Manny Machado shows humility in winning his second Gold Glove award

In listening to Orioles third baseman Manny Machado talk Tuesday night about winning his second Gold Glove in three years, the one thing that stood out to me was the 23-year-old wunderkind¿s humility.

In listening to Orioles third baseman Manny Machado talk Tuesday night about winning his second Gold Glove in three years, the one thing that stood out to me was the wunderkind's humility.

In speaking about the honor, he acted exactly as he should – like he's been there before.


Machado is still just 23, and his occasional hotheadedness has gotten him in trouble sometimes. That causes concern, but you have to give credit when he shows this kind of maturity and respect to the game.

Machado won this year's Gold Glove over four-time winner Adrian Beltre and two-time winner Evan Longoria, two players who had established themselves as the best defensive third basemen when Machado was still taking grounders at shortstop at Double-A Bowie.

And Machado spoke glowingly of both, crediting them for helping him be a better third baseman. He said that when he was making the transition from shortstop to third base, he would study YouTube videos of Beltre and Longoria to help him learn how to play the position. Earlier this season, he also spoke glowingly of Beltre.

Machado was also humble in having his name spoken in the same breath as Orioles Hall of Famer Brooks Robinson. Machado and Robinson are the only Orioles third basemen to win multiple Gold Gloves. Machado still has a long way to catch up with Robinson, who won 16 straight Gold Gloves from 1960 to 1975.

And Machado was quick to thank manager Buck Showalter and his staff, especially third base and infield coach Bobby Dickerson.

Dickerson's impact on Machado's growth shouldn't go unnoticed, especially as he wins his second Gold Glove at a position he's played fewer than four years.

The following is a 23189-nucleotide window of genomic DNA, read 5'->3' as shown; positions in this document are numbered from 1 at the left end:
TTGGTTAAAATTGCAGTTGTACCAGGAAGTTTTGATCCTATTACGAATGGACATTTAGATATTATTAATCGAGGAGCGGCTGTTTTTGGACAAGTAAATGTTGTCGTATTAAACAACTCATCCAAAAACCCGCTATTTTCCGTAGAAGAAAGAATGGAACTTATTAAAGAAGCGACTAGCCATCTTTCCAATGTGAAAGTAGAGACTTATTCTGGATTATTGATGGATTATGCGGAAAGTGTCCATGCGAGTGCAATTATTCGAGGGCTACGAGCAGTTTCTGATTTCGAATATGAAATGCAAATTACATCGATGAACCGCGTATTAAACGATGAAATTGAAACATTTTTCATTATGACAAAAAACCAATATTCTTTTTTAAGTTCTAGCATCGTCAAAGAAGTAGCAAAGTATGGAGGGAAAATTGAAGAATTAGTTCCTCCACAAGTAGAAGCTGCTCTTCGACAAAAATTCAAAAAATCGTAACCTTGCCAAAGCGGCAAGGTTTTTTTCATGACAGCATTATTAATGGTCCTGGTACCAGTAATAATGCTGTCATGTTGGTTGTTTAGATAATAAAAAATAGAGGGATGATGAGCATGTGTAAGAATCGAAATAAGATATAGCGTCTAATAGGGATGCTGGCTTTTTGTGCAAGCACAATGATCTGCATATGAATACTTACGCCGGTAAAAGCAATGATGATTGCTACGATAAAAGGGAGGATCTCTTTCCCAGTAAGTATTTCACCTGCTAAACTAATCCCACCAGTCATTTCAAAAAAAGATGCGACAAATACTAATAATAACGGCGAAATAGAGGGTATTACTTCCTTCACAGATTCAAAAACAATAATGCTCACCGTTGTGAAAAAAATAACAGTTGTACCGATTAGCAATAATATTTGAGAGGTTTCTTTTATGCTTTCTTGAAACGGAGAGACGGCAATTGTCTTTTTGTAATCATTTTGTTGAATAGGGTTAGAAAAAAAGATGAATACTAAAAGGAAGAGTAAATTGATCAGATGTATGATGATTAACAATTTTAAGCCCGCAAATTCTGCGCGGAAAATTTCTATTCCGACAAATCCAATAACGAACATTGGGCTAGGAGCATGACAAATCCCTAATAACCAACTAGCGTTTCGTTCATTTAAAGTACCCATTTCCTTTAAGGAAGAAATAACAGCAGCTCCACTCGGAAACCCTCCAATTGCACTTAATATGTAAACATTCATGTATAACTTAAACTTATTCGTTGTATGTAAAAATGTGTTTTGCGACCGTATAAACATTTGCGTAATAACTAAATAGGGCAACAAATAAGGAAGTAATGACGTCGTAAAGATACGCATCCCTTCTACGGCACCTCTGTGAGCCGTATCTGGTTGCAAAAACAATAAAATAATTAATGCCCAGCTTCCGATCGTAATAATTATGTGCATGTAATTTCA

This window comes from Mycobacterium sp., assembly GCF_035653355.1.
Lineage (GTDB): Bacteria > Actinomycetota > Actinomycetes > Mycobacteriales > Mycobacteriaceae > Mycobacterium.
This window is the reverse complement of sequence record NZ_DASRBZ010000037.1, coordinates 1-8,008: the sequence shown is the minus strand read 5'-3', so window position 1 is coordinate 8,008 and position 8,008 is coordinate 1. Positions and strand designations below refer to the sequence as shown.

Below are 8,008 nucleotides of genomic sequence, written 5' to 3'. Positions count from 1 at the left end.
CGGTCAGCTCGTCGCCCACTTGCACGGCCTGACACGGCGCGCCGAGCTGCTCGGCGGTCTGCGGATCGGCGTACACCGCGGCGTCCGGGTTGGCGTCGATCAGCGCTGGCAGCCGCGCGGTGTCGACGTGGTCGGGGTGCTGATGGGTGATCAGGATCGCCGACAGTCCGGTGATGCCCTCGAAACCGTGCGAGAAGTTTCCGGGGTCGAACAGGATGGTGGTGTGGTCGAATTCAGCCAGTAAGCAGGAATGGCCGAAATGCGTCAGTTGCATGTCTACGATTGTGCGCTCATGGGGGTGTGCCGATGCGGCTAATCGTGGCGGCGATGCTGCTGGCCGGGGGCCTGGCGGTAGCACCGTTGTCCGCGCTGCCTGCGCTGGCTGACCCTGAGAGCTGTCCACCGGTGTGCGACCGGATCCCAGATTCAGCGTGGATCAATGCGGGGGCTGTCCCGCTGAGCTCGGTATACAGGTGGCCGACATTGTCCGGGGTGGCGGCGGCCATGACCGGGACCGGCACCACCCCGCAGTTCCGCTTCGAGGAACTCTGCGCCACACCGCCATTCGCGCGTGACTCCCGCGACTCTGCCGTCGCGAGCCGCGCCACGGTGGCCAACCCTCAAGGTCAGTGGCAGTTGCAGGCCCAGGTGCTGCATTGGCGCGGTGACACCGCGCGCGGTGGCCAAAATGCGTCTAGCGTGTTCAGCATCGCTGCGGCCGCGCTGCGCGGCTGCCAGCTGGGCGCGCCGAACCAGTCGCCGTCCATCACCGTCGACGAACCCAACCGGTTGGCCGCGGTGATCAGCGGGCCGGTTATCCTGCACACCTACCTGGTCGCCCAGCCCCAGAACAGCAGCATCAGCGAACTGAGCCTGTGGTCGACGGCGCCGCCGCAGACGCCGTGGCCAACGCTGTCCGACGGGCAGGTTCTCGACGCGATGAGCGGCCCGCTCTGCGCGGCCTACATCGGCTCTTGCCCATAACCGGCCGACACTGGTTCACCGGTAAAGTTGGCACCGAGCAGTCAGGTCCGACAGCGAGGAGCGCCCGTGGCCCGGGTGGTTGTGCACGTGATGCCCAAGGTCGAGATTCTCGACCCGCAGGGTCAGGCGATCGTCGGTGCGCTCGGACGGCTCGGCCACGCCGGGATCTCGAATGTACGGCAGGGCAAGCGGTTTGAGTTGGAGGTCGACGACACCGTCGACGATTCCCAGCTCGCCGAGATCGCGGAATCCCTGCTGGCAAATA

When Machado was in the minor leagues, Dickerson was the Orioles' minor league infield instructor and he worked with Machado as a shortstop and later experimented at third base before he received his major league call-up in August of 2012.

And now, Dickerson keeps working with Machado at the major league level, and Machado said he's thankful for Dickerson constantly pushing him to keep getting better defensively.

"To this day, I'm still learning," Machado said. "I'm still learning. I'm grateful to have such a great third base coach as an infield coach as Bobby Dickerson. He pushes me every day. … I'm just lucky to have him by my side every day pushing me every day. We get into a lot of fights and stuff, but I think he just always wants the best for me and I'm grateful for having him by my side every day, pushing me every day to be the best third baseman I can."

It's good to see that despite having two Gold Gloves before his 24th birthday, Machado isn't satisfied with the player he is. It was refreshing to hear Machado admit that he and Dickerson bristle sometimes, but also that Machado knows he still has areas where he can improve.

Machado said Dickerson has pushed him to improve on his concentration in every play, which he said is the one thing he needs to improve on in order to become an even better defender.

"Just being in the moment," Machado said when asked what he need to improve on. "I think that's the biggest key, staying in the moment, staying in every pitch, every at-bat. I think that's something that's going to come with time and it's something that I want to put my mind into it. I know Bobby D., that's his only thing about me playing that position is what I just said. I think if I can get that down pat, I can finally make Bobby D. happy."